Scientific Name: Plantago major
Common Name: common plantain
Range: throughout the United States; found in lawns, pastures, meadows, cracks in sidewalks, waste places and disturbed habitats
Origin: native of Europe and temperate parts of Asia
Botanical description: The common plantain has broad, irregularly rounded to oval leaves, 1-6 inches in length that form a basal rosette that is prostrate to
the ground. The leaves have smooth, wavy, or toothed edges; 3 – 11 parallel veins run their length and are large and noticeable. A tall spike of
inconspicuous flowers, then tiny seeds cover the central flower stalk, which stands erect from the center of the basal rosette and can be 3 – 12 inches tall.
This spike of seeds easily identifies common plantain. The round, prominently veined leaves are readily found during all seasons. Plantain is so common in grassy areas that it is likely to be overlooked.
What’s in a name: Plantain’s common name comes from the Latin word planta, which means sole (as in sole of a shoe). Native Americans associated
the plant with the Europeans, who seemed to leave a trail of the alien weed wherever they went, and called it “white man’s foot”.
All in the family: Common plantain is in the same family as Plantago psyllium, the plant whose mucilaginous fiber is the active ingredient in Metamucil and other bulk fiber/laxative products.
In Gaelic, plantain is known as the “healing herb” because it was used in Ireland to treat wounds and bruises. Plantain was hailed by Pliny as a cure for
the “madness of dogs”, and Erasmus claimed it to be an antidote for spider bite toxins. It was also said that if someone was bitten by a mad dog, rubbing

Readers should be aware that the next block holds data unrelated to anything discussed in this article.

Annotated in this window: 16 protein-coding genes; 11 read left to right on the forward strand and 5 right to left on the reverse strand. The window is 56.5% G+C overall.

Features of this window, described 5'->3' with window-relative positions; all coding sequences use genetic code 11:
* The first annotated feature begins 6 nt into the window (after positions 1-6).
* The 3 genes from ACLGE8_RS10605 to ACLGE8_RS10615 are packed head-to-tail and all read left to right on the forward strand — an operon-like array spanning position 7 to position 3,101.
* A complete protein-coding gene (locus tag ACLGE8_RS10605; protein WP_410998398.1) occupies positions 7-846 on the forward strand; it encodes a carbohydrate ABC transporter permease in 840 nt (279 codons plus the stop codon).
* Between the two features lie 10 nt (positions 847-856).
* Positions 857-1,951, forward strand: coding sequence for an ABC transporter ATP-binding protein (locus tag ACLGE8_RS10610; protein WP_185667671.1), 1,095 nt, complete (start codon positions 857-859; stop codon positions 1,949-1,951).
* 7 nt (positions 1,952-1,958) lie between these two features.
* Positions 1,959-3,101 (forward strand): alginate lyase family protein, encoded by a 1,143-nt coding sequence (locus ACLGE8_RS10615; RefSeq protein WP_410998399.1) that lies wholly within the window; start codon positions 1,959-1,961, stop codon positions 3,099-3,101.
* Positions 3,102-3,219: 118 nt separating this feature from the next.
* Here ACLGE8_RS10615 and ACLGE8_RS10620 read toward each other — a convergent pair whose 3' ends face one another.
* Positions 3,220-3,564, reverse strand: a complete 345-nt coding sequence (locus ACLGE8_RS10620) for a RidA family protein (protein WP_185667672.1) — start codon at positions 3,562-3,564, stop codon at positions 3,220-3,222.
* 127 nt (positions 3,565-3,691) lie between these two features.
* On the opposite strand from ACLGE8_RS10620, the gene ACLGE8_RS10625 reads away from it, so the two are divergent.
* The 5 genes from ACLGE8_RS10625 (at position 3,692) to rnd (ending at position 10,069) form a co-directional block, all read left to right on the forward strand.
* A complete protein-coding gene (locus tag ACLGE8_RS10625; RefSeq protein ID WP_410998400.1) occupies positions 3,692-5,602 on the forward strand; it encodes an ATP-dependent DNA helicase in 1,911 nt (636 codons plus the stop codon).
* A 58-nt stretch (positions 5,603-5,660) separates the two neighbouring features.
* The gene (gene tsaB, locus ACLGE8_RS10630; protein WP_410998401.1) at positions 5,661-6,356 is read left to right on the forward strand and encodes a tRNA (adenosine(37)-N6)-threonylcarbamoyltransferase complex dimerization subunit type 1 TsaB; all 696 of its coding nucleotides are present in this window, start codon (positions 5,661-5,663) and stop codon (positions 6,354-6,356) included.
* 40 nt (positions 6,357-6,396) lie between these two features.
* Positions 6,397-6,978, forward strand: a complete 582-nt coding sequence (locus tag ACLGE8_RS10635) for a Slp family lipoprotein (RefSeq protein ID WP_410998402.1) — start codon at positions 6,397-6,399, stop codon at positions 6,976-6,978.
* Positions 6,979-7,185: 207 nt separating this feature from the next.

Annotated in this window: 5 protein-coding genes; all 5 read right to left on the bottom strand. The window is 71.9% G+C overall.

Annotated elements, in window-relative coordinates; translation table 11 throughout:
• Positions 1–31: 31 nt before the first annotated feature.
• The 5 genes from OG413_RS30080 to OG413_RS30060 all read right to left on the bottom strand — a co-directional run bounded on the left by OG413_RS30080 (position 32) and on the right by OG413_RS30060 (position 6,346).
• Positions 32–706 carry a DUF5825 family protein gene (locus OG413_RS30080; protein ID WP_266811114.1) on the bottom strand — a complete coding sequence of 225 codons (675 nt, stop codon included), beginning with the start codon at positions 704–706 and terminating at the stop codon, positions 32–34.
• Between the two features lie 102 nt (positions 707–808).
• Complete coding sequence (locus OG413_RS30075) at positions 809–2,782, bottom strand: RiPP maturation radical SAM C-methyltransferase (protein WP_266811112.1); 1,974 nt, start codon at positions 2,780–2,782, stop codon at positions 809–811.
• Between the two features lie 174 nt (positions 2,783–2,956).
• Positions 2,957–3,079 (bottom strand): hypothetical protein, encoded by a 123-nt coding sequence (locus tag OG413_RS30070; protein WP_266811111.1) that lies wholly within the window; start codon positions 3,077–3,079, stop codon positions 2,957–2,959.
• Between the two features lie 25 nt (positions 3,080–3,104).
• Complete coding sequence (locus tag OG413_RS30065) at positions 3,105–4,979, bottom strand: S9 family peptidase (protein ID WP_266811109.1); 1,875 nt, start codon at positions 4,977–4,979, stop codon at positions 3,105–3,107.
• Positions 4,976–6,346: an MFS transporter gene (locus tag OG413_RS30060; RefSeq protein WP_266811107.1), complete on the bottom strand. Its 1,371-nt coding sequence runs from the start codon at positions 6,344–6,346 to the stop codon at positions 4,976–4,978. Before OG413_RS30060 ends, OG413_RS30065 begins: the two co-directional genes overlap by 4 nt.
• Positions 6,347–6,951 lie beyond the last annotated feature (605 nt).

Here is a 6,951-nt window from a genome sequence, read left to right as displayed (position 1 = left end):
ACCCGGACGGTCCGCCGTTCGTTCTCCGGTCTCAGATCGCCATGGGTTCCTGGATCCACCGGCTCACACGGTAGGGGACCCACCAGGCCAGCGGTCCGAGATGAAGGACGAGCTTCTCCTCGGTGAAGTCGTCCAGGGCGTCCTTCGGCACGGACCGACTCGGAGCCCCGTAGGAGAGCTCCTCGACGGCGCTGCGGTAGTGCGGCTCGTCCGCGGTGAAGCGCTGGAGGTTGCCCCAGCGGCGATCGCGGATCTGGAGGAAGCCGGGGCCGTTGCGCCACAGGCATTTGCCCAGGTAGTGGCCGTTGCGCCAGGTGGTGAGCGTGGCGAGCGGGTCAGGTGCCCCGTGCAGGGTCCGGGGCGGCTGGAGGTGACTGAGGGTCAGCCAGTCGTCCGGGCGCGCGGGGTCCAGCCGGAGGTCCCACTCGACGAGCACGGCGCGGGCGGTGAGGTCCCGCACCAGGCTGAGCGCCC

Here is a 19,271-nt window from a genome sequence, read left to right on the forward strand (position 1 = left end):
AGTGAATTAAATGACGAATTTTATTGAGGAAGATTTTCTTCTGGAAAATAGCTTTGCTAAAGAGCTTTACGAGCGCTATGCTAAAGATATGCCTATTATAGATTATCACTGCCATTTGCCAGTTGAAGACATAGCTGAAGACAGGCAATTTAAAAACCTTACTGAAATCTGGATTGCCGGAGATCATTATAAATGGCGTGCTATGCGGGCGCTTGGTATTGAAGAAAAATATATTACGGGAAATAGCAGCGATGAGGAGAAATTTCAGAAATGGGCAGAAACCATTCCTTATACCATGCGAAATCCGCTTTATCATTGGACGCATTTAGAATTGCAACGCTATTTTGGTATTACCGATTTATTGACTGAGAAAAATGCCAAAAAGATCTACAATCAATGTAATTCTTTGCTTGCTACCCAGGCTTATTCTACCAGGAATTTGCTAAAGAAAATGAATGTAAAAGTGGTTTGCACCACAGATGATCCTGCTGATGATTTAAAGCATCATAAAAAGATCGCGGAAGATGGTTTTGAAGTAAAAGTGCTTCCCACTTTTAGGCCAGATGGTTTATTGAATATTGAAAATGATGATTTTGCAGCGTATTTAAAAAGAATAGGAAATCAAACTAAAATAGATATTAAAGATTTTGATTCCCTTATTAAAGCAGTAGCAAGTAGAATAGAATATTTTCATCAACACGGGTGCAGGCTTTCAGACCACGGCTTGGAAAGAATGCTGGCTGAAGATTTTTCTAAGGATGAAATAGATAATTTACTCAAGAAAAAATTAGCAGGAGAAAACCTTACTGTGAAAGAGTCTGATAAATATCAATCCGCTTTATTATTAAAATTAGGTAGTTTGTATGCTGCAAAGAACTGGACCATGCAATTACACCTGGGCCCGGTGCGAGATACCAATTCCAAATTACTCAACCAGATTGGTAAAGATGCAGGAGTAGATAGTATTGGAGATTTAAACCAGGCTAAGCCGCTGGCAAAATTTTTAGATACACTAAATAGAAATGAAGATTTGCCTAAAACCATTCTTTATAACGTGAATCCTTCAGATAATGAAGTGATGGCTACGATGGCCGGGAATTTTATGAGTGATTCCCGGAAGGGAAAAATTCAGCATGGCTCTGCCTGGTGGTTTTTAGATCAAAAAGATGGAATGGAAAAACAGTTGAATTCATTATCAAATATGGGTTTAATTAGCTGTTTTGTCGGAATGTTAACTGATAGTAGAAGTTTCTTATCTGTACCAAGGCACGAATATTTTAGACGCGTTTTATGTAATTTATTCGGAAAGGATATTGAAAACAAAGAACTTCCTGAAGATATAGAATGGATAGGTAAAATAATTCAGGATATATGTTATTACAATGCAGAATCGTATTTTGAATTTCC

plantain on the bite would heal it. Native Americans used it as an antidote to snakebite venom by rubbing its juices on the wound. It was listed as one of the
nine sacred herbs in Anglo-Saxon medicine because of its healing powers. It was used as a cure for disorders of the kidney, a remedy for worms, a diuretic,
and a cure for hemorrhoids, as well as a laxative.
Current use of plantain is the commercially significant extraction of its mucilage – a carbohydrate fiber that is used in gentle laxatives. Ironically, plantain
infusions can be used to halt diarrhea. Mucilage also acts as an appetite suppressant and reduces intestinal absorption of fat and bile. It reduces LDL
cholesterol and triglyceride levels in the blood. Plantain is commonly used as an astringent; its juice, when rubbed on an insect bite or bee sting, immediately
sooths the area and begin the healing process. Plantain may also stop poison ivy from blistering and itching if applied to the skin immediately after contact.
Plantain is still considered a diuretic; in addition, it is used as an expectorant and decongestant. It is also thought to sooth the throat and is taken to relieve
laryngitis. Finally, when chewed, plantain acts as a breath freshener. If eaten early enough in the spring, plantain leaves are said to make a tasty cooked vegetable dish.
Active compounds: beta carotene, mucilage, calcium, monoterpene alkaloids, glycosides, sugars, triterpenes, linoleic acid, iridoids, and tannins.
Research: Clinical studies have verified plantain’s astringent properties; research has been conducted into the possible connection between allergic
responses and the inhalation or ingestion of psyllium (see Arlian, Vyszenski-Moher, Lawrence, Schrotel, Ritz; 1992).
In lore, legend and life: Shakespeare referred to plantain in Romeo and Juliet as a cure for a broken shin; he also spoke of it as cure for sores.
Chaucer also made reference to the healing powers of plantain.
Native Americans carried a small bag of powdered plantain root as a charm against snakebite.
Unscrupulous herbalists long ago removed a portion of plantain seeds from the recipe for a salve and planted them instead; the patient then had to return to the herbalist for another dose of the medicine.
Plantain, like dandelion, is a ubiquitous weed that vexes all who wish for a perfect lawn. Left to its own device, plantain can quickly overtake any grassy area.